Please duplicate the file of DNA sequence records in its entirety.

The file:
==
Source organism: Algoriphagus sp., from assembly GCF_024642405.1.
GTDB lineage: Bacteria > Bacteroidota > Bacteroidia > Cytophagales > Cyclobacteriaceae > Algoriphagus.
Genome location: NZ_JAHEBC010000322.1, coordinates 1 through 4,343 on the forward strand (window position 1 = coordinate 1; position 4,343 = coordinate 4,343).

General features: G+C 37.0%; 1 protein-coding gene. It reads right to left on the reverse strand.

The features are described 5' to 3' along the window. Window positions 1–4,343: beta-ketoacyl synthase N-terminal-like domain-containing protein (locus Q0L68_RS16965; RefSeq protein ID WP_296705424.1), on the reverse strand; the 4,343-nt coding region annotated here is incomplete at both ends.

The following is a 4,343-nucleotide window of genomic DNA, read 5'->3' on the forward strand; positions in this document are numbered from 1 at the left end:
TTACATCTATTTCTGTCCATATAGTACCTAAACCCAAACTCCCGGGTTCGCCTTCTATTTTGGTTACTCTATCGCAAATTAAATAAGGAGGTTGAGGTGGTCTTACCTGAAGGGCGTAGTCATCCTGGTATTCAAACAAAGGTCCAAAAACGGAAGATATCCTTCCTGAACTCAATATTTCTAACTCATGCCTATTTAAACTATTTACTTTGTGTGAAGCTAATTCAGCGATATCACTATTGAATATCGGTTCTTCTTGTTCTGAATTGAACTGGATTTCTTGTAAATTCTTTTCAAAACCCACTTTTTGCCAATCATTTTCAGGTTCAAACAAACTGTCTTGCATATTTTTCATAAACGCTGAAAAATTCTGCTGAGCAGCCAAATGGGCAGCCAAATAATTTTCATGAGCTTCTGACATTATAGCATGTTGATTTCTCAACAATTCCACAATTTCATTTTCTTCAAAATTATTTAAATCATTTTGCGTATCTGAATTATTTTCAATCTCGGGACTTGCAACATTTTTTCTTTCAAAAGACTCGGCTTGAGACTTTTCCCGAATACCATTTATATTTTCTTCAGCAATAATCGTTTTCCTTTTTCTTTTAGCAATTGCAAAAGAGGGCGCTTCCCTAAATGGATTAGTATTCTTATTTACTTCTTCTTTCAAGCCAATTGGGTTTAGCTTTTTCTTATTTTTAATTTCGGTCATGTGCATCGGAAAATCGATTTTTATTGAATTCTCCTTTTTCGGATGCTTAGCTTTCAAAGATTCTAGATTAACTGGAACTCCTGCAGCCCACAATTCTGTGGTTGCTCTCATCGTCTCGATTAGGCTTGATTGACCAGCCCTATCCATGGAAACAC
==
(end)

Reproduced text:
Source organism: Algoriphagus sp., from assembly GCF_024642405.1.
GTDB lineage: Bacteria > Bacteroidota > Bacteroidia > Cytophagales > Cyclobacteriaceae > Algoriphagus.
Genome location: NZ_JAHEBC010000322.1, coordinates 1 through 4,343 on the forward strand (window position 1 = coordinate 1; position 4,343 = coordinate 4,343).

General features: G+C 37.0%; 1 protein-coding gene. It reads right to left on the reverse strand.

The features are described 5' to 3' along the window. Window positions 1–4,343: beta-ketoacyl synthase N-terminal-like domain-containing protein (locus Q0L68_RS16965; RefSeq protein ID WP_296705424.1), on the reverse strand; the 4,343-nt coding region annotated here is incomplete at both ends.

The following is a 4,343-nucleotide window of genomic DNA, read 5'->3' on the forward strand; positions in this document are numbered from 1 at the left end:
TTACATCTATTTCTGTCCATATAGTACCTAAACCCAAACTCCCGGGTTCGCCTTCTATTTTGGTTACTCTATCGCAAATTAAATAAGGAGGTTGAGGTGGTCTTACCTGAAGGGCGTAGTCATCCTGGTATTCAAACAAAGGTCCAAAAACGGAAGATATCCTTCCTGAACTCAATATTTCTAACTCATGCCTATTTAAACTATTTACTTTGTGTGAAGCTAATTCAGCGATATCACTATTGAATATCGGTTCTTCTTGTTCTGAATTGAACTGGATTTCTTGTAAATTCTTTTCAAAACCCACTTTTTGCCAATCATTTTCAGGTTCAAACAAACTGTCTTGCATATTTTTCATAAACGCTGAAAAATTCTGCTGAGCAGCCAAATGGGCAGCCAAATAATTTTCATGAGCTTCTGACATTATAGCATGTTGATTTCTCAACAATTCCACAATTTCATTTTCTTCAAAATTATTTAAATCATTTTGCGTATCTGAATTATTTTCAATCTCGGGACTTGCAACATTTTTTCTTTCAAAAGACTCGGCTTGAGACTTTTCCCGAATACCATTTATATTTTCTTCAGCAATAATCGTTTTCCTTTTTCTTTTAGCAATTGCAAAAGAGGGCGCTTCCCTAAATGGATTAGTATTCTTATTTACTTCTTCTTTCAAGCCAATTGGGTTTAGCTTTTTCTTATTTTTAATTTCGGTCATGTGCATCGGAAAATCGATTTTTATTGAATTCTCCTTTTTCGGATGCTTAGCTTTCAAAGATTCTAGATTAACTGGAACTCCTGCAGCCCACAATTCTGTGGTTGCTCTCATCGTCTCGATTAGGCTTGATTGACCAGCCCTATCCATGGAAACAC